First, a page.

Tips on Business Email: Addressing the Email
February 11, 2011 3 Comments
My last post on business communication was well-received, so I thought I’d expand upon a crucial aspect of communication. There are tons of articles on the subject, but here is what I have learned personally. Some of these were suggestions from bosses or co-workers, and some I’ve picked up through observation or the hard way – by making mistakes.
This is long, so I’m breaking this up into three parts: the “who” (addressing the email), the “what” (drafting the message) and the “how” (sending the email). First, I’ll cover the “who”, or what to keep in mind about your recipients.
Address people correctly.
How do you know what’s correct? How do you know whether to write to Kelly Glass starting with a formal “Dear Ms. Glass” or with a breezy “Hey, Kelly!” Here are the tips I follow:
- If you have received an email from the recipient, check to see what term of address and signature she uses. If she begins “Dear Unmana” and signs off with a shortened version of her name (e.g., “Liz” for “Elizabeth”) or with her initials, you can be pretty certain you can address her by her first name or nickname.
- If you haven’t, follow what your company does. Does your CEO sign off with his full name or just his first name? What about your immediate supervisor?
- When in doubt, go formal. I prefer being addressed by my first name, but I wouldn’t take offence if you addressed me as “Ms. Datta”. But if you write to someone who prefers to be known as “Mrs Michael Goldman” and start “Hi Linda,” she might be less than thrilled.
- Building on the last point, if you choose to go formal and it’s a woman on the other end, do you address her as “Miss,” “Mrs.,” or “Ms.”? Unless you know the correspondent prefers otherwise, go with “Ms.” It’s the preferred form for business communication, and keeps personal matters like marital status out of the picture.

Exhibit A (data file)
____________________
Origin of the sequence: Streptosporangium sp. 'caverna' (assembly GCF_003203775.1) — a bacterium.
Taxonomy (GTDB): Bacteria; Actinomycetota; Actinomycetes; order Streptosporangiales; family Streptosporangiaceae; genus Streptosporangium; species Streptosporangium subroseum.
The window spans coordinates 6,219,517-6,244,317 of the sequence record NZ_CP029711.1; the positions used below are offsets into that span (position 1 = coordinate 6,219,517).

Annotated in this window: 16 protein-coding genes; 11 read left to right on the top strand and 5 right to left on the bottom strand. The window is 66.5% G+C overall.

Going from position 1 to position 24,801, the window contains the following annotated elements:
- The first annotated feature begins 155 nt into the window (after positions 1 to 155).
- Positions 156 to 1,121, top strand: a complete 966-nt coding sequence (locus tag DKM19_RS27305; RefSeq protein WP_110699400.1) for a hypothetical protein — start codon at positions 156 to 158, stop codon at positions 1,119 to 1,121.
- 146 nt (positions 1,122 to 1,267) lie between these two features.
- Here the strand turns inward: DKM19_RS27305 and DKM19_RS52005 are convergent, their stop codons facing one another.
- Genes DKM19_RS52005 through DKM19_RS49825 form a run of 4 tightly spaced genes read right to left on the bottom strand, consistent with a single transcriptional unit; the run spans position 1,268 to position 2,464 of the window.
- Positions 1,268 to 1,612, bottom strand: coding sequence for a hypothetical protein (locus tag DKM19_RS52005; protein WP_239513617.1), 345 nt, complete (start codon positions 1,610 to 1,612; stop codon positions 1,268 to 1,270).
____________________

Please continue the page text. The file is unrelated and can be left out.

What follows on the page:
Use the “To” Field Correctly.
Why does email have three address fields: “To”, “CC” and “BCC”? When do you use which?
- If you are writing to just one person, this is easy: you put him or her in the “To” field and don’t bother about the others.
- If you have multiple recipients, you only put those recipients’ addresses in the “To” field who are directly concerned with (i.e., need to act on) the information in the email.
- If you decide to put all your recipients in the “To” field, clearly state within the body of the email which of them is supposed to act on it. Say, you’re writing to Clara and Ralph about a customer’s feedback: mention that Clara’s supposed to fix the issue while Ralph is supposed to talk to the customer.
Use CC Correctly.
You send a “carbon copy” to someone who should be aware of a certain message or communication, but doesn’t need to be involved. Common examples are copying your boss on conversations of which she should be aware, copying your team on a message to one member when you expect the rest of them to know of the situation or help in some way, or copying someone when you mention them in the conversation (e.g., “Kelly tells me you require my assistance with . . .”).
Remember, most people get a lot of business email. I suspect the higher-up someone is in the organizational hierarchy, the more email they get. So don’t copy someone unless you are sure they should be listening in.
Use “Reply to All” Sparingly.
If you get an email to a group of people, and you hit “Reply All”, the sender of the original message is in the “To” box and everyone else is in the “CC” box. So the same guidelines apply as for “CC”: unless the other people are needed to be within the conversation, take them off. If what you say only applies to one in the group, email them directly. If you are the email sender and one person replies with a specific response that might not be relevant for the rest of the group, reply only to that person. If the email communication gets protracted with suggestions and opinions and explanations pouring in from all sides, call a meeting. Over-using this feature contributes to full in-boxes and an inappropriate distribution of information.
(Don’t) Use BCC.
There’s only one correct use for sending a “blind carbon copy” so that your primary recipient isn’t aware that someone else has been copied on the email. That’s when you send an announcement (business or personal) to a large bunch of people or to a group of people who may not know each other. It is poor form to apply this as a way to inform someone else of a one-to-one dialog (akin to having a third person listen into a telephone conversation).
Next week, I suggest points to keep in mind while drafting your message.